Productivity and Pay in Canada: Growing Together, Only Slower than Ever, authored by Dr. David Williams, BCBC's Vice President of Policy, is the lead article in the Spring 2021 edition of the International Productivity Monitor, a peer-reviewed journal published by Canada's Centre for the Study of Living Standards and the Productivity Institute of the United Kingdom. The article examines the relationship between growth in real output per hour worked (labour productivity) and real total labour compensation per hour worked (pay) over six business cycles, from 1961 to 2019. Compensation includes both money and benefits paid by employers, as well as the labour income of self-employed workers, across all industries.
The study shows that the slowdown in Canadians’ real pay growth since 2000 is commensurate with the slowdown in productivity growth. Had Canada’s productivity growth rate after 2000 matched the OECD’s, the average worker’s pay would be $2,900 higher in 2019. Had Canada’s productivity growth after 2000 matched its own performance before 2000, average pay would be around $13,550 per annum higher in 2019.
The good news is that there is ample scope for “catch up”. Canada can raise productivity – and therefore real pay and living standards – through faster adoption of best practices and technologies already deployed by leading countries and firms. Curing the productivity-related maladies that have long weighed on Canada’s economic performance will require governments to review structural policy settings that encourage or discourage product market competition and innovation diffusion, business dynamism and creative destruction, resource reallocation, and private sector investment in capital, skills and scale.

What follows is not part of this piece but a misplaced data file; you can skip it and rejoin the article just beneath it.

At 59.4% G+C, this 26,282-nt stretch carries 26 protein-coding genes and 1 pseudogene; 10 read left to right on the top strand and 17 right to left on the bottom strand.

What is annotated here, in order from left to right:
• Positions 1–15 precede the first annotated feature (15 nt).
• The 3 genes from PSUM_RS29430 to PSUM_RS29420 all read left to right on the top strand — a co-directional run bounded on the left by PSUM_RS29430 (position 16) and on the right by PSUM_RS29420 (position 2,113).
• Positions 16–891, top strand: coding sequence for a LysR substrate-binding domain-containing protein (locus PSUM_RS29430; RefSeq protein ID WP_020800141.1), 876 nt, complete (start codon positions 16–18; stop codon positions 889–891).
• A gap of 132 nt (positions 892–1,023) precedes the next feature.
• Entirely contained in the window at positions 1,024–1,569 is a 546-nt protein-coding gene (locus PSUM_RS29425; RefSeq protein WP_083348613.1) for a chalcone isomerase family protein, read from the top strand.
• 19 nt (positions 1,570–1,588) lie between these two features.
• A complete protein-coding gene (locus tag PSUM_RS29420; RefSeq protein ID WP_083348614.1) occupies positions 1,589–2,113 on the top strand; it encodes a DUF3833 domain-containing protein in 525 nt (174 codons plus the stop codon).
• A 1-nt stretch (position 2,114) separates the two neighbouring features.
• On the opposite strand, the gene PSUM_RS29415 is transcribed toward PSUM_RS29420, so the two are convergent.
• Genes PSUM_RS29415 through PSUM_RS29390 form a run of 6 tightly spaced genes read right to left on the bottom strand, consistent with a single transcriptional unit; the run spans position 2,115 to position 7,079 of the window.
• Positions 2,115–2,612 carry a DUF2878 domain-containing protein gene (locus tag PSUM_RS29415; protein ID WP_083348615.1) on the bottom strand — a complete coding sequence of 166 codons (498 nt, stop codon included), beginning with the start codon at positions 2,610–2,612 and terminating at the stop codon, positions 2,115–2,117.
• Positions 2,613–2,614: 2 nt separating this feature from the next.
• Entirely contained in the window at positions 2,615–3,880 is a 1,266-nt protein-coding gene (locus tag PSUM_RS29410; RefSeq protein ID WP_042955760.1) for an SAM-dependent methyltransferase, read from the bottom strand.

Key take-aways from the study:
- Productivity growth matters. Low productivity growth has led to low real average pay growth in Canada over the long run (1961-2019) and over the last business cycle (2008-19).
- Some commentators claim that people do not need to care about productivity growth because it has “decoupled” from real pay growth. That is not correct. Carefully measured, pay and productivity are growing together, only slower than ever.
- Canada has long suffered from low productivity growth but it was even slower after 2000.
- Although productivity growth slowed in many advanced countries after 2000, Canada ranks near back of the pack in its productivity growth performance before and after 2000. This indicates our productivity growth problem is entrenched.
- International studies show that the adoption of best-practices and technologies among firms globally is generally slow – and getter slower – and due to regulatory impediments to competition and resource reallocation. For Canada, since 2000, in terms of output generated per hour worked, the typical firm has fallen further behind Canada’s leading firms, and Canada’s leading firms have fallen further behind global leading firms.
- Low productivity growth not only holds back people’s real pay growth, but also our fiscal capacity to afford improvements to the social safety net.
- The good news is that Canada has ample scope to raise productivity growth by becoming better at adopting leading technologies and practices already deployed by global leading firms and countries. This productivity “catch up” will require a hard-headed assessment of the incentives and disincentives facing competition in product markets, capital investment, adoption of leading technologies and practices, skills, and economics of scale.
- The best way to conduct those assessments in a systematic and ongoing way is to set up an Australian-style Productivity Commission. This proven institutional model would be better than Canada’s historically haphazard approach to policy issues that affect productivity growth. The potential benefits of such an institution would easily outweigh its costs.
About the International Productivity Monitor
International Productivity Monitor is a peer-reviewed journal published by the Canadian Centre for the Study of Living Standards and the Productivity Institute of the United Kingdom. Its objective is to focus attention on the importance of productivity for improving living standards and quality of life. The journal ranks in the top fifth of all economic journals on RePEc with an impact factor of 2.718, and is in the top 10% of all economic journals by file downloads.
The journal publishes high-quality articles on productivity issues, trends and developments in Canada and other countries and serves as a vehicle for the international discussion of productivity topics. The articles are largely non-technical in nature and understandable to a wide audience of productivity researchers and analysts as well as the general public. The publication is accessible online and free to download.